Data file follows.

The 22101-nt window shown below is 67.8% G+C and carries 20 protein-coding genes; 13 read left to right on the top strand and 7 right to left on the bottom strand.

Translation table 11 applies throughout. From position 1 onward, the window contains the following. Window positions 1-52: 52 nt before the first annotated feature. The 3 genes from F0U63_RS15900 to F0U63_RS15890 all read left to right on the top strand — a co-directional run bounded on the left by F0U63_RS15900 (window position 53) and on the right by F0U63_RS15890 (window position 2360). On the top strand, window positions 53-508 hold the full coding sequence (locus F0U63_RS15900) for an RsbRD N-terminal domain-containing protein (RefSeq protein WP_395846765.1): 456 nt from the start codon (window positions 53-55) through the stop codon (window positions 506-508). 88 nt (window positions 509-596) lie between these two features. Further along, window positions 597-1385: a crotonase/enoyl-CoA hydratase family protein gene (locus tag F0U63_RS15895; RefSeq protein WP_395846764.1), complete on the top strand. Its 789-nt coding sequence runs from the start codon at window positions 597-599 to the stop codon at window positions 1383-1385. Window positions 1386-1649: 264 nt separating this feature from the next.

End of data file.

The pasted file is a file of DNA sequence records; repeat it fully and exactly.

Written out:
The 22101-nt window shown below is 67.8% G+C and carries 20 protein-coding genes; 13 read left to right on the top strand and 7 right to left on the bottom strand.

Translation table 11 applies throughout. From position 1 onward, the window contains the following. Window positions 1-52: 52 nt before the first annotated feature. The 3 genes from F0U63_RS15900 to F0U63_RS15890 all read left to right on the top strand — a co-directional run bounded on the left by F0U63_RS15900 (window position 53) and on the right by F0U63_RS15890 (window position 2360). On the top strand, window positions 53-508 hold the full coding sequence (locus F0U63_RS15900) for an RsbRD N-terminal domain-containing protein (RefSeq protein WP_395846765.1): 456 nt from the start codon (window positions 53-55) through the stop codon (window positions 506-508). 88 nt (window positions 509-596) lie between these two features. Further along, window positions 597-1385: a crotonase/enoyl-CoA hydratase family protein gene (locus tag F0U63_RS15895; RefSeq protein WP_395846764.1), complete on the top strand. Its 789-nt coding sequence runs from the start codon at window positions 597-599 to the stop codon at window positions 1383-1385. Window positions 1386-1649: 264 nt separating this feature from the next.